Named for a Legend: USS Nimitz Turns 50
December 7th, 1941 changed many lives forever. Shortly after the Japanese attack on Pearl Harbor, Nimitz was promoted to head the US Pacific Fleet, eventually becoming commander of all sea, air, and land forces in the Pacific Theater of Operations. In recognition of his outstanding service during World War II, Nimitz received the honor of having a supercarrier named after him. On June 22nd, 2018, the USS Nimitz (CVN-68), one of the largest warships in the world today, celebrated the 50th anniversary of being laid down.
In the years before the attack on Pearl Harbor, Nimitz served as the commander of Battleship Division 1, Battle Force before being appointed as the chief of the Bureau of Navigation. For just over two years, Nimitz worked what was primarily a desk job, exchanging the day-to-day running of a warship group with logistics and paperwork. Ten days after the assault on Pearl Harbor, however, after Admiral Husband E. Kimmel was relieved of his duty, President Roosevelt ordered Nimitz's promotion to Commander-in-Chief of the Pacific Fleet, with the rank of Admiral.
Nimitz remained in command of the fleet for the duration of World War II, eventually earning the grade of Fleet Admiral (the highest in the Navy at the time) in 1944. On September 2nd, 1945 aboard USS Missouri (BB-63), Nimitz represented the United States in signing the Japanese surrender documents.
A Massive Honor
Twenty-two years later, Congress authorized the construction of the USS Nimitz, the lead ship of a new supercarrier class. She was launched in May of 1972 and commissioned into the US Navy on May 3, 1975.
Currently the oldest active carrier in the United States Navy, Nimitz has completed 28 deployments, five home port changes, multiple overhauls, and over a quarter of a million catapult launches and arrested landings.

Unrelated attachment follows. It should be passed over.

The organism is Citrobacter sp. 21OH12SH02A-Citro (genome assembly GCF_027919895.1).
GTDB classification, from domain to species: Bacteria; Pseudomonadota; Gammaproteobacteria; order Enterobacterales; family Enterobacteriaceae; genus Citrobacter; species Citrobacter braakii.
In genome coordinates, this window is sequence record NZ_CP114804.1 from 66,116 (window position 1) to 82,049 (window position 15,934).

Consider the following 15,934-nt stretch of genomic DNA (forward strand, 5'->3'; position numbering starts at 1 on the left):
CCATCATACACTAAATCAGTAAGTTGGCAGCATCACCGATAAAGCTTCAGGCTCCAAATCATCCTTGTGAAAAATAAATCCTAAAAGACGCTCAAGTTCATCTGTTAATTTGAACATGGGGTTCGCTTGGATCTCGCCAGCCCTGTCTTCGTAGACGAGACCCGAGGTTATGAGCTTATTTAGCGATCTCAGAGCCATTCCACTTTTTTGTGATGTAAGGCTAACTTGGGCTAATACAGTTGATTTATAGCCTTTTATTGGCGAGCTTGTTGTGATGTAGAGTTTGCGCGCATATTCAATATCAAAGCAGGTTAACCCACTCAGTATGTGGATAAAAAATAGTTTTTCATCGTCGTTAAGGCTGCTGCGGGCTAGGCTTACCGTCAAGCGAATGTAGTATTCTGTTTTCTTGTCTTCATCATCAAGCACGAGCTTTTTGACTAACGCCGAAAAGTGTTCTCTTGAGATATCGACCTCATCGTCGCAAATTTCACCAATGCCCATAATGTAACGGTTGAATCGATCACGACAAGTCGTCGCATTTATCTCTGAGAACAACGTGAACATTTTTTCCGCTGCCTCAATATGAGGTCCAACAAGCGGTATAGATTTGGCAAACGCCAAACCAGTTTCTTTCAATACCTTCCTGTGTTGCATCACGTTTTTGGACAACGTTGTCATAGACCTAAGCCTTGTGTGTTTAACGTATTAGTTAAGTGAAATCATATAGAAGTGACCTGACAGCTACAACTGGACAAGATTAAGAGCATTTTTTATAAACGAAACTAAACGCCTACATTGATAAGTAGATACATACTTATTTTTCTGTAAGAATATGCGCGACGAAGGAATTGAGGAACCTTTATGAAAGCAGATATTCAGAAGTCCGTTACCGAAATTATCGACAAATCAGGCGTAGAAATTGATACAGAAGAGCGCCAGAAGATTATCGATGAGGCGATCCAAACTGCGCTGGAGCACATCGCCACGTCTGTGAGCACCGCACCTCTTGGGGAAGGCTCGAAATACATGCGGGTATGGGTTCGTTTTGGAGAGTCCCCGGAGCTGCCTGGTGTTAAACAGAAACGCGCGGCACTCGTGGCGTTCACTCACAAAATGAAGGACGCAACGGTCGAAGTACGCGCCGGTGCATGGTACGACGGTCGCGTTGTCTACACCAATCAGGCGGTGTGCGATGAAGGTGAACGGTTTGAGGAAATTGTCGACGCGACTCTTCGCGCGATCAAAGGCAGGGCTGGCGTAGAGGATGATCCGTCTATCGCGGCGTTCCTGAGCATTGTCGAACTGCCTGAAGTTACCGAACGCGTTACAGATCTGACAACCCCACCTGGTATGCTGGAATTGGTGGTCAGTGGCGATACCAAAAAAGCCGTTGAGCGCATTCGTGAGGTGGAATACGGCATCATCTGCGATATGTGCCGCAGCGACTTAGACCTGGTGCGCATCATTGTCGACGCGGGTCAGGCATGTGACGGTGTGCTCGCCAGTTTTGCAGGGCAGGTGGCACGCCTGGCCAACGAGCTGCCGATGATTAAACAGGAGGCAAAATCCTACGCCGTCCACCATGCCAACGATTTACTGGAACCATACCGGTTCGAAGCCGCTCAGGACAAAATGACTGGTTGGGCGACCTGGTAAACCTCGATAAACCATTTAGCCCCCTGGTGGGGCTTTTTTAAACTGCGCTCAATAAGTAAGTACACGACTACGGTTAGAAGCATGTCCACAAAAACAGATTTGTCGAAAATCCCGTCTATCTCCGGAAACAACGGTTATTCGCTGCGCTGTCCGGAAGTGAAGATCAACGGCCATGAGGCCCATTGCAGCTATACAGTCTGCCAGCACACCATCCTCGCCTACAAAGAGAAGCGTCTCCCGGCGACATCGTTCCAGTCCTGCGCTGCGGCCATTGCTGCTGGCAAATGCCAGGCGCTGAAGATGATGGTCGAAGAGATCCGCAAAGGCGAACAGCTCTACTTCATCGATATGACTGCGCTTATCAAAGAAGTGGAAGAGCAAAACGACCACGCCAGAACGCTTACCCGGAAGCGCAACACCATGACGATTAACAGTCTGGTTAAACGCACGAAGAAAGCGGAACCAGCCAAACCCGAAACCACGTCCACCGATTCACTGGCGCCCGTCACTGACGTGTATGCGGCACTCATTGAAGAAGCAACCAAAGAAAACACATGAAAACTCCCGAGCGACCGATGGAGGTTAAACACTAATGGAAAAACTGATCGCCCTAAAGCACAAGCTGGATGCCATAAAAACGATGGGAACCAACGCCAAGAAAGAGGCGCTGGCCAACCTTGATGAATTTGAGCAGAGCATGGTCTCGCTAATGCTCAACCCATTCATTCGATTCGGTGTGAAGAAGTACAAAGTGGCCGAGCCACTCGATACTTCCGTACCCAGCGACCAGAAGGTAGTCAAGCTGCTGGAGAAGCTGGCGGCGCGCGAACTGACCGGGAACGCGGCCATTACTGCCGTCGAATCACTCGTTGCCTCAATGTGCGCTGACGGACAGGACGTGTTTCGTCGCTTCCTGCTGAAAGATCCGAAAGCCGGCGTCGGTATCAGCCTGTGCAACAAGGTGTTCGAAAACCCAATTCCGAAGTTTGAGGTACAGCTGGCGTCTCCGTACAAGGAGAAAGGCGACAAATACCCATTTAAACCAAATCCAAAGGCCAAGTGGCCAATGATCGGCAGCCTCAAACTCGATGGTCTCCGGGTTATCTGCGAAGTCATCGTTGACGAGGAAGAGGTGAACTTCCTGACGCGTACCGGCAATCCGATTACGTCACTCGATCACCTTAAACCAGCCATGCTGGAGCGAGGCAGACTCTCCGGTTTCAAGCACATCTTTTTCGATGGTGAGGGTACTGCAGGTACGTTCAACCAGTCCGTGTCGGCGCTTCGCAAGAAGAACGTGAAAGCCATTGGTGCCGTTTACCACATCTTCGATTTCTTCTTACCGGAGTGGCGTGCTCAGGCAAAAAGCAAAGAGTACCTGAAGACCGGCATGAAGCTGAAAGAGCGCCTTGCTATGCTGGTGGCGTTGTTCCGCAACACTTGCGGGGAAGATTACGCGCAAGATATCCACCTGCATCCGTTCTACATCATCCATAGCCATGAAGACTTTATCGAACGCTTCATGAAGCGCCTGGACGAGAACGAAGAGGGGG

USS Nimitz In Action Around the Globe
During her service, she sailed to the Indian Ocean in response to the Iran hostage crisis of 1979, and a failed mission to rescue the hostages was launched from her decks.
In 1985, while on her fifth deployment, Nimitz and her crew became involved in the June 14th hijacking of TWA Flight 847. She was deployed to Lebanon’s coast to provide support and remained there for three months. Her warplanes carried out several bombing sorties, including hitting the runways of Beirut International Airport, before the carrier returned to the United States. During the 1988 Olympic Games in Seoul, Nimitz was deployed as security off the coast of South Korea.
In the Persian Gulf region, USS Nimitz relieved USS Ranger (CVA-61) in the aftermath of Operation Desert Storm in early 1991 and took part in the Battle of Tal Afar in 2017, providing aerial support for Iraqi troops fighting against ISIS. During her time in service, Nimitz has earned nine awards and decorations, including the Global War on Terrorism Expeditionary Medal, the Southwest Asia Service Medal, the Meritorious Unit Commendation, and the Sea Service Deployment Ribbon.
End of an Era
While she’s still going strong, the lifespan of the Nimitz class of carriers was placed at 50 years. USS Nimitz is expected to be replaced by the USS John F. Kennedy (CVN-79) sometime in 2022.